Memory's fading as it was well over a week ago now, but I'm pretty sure Te Kuiti was our first stop, for a coffee and some kid snacks. Then it was onto a favourite town of mine, Taumarunui. My liking of this place was reinforced by the free wifi outside the Taumarunui Public Library.

We stopped next at Raurimu, home of the famous Raurimu Spiral. We'd looked for this in the past, but never managed to find any of it. This time, though, we found a path directing us to the lookout. There's a sign in case you forget where you are:


There's still very little of the spiral itself visible (perhaps it's better with a train on it?), but they provide a handy model on a big tall pole as high as the lookout:


What's that? The spiral's not exciting enough for you? OK then, here's a picture of us in the Raurimu bus shelter:


After our leisurely drive down, we went straight up to the Turoa skifield. It was late in the day, and quite miserable, so we just had a quick look, checked if the hire place had boots to fit Bethan (they did), then drove back down to our palatial accommodations at the Mountain-View Motel:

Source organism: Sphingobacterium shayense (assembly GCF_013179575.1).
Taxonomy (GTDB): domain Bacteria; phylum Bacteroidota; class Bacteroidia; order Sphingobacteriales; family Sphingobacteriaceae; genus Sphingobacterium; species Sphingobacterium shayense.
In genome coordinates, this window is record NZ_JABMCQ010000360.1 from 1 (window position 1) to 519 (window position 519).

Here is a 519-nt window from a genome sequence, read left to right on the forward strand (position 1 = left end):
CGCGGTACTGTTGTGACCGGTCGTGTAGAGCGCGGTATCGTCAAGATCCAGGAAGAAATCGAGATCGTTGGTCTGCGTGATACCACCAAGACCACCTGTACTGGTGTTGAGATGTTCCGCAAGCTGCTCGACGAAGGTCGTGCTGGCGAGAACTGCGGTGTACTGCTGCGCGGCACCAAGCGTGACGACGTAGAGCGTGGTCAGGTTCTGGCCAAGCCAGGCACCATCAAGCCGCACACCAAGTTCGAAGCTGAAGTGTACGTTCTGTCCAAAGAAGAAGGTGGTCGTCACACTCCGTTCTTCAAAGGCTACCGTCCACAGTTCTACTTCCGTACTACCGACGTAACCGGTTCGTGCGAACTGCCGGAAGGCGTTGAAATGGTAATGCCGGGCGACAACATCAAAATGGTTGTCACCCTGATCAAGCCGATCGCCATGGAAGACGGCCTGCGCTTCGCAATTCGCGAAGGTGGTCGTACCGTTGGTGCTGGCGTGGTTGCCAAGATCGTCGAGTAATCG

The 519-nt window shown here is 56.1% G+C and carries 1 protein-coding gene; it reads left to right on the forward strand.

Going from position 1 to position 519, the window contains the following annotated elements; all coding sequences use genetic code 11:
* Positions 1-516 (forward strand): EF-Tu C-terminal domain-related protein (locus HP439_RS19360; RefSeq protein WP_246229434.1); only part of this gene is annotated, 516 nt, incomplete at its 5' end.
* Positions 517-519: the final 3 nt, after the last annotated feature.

Doesn't look that flash you reckon? Check out how they fold the towels!


We very quickly made ourselves at home (i.e. strewed our crap everywhere):


then headed out to eat, at a restaurant, much to my surprise. We went to a place called The Bearing Point (not Breaking Point as I first read it). It had pub prices, combined with (for us at least) an upmarket menu, and crucially, a kids menu too. It was great, and I'd put a link in if they had any discernible internet presence whatsoever.

Quite swanky inside too, which you can only just see in this photo of us before we got kicked out:


No, we didn't get kicked out! The kids were models of good behaviour. The same can't be said about me - I went for an entree and a main, which turned out to be too much. So much too much that not only could I not face dessert, but I couldn't even go for the ice cream at the dairy that the rest of the family opted for.

We'd booked a time in the motel's spa, which the guy had apologised about for being old and not having bubbles. No bubbles? Dude, it's a freakin' spa, we don't care! It was hot and had jets, and was perfect on a cold Ohakune night.

Next morning it was skiing time! Picked up some rentals for Rach from Station Lodge Rentals, and got me some cheap ex-rental poles while we were at it too.

Up the picturesque Ohakune Mountain Road

View Larger Map

to Turoa. A smashing bloke let me drop the girls off, then park miles and miles closer than everyone else - thanks very much indeed! I joined them at Turoa rentals, picking up skis for Ella, and hilariously cute little miniature ones for Betty: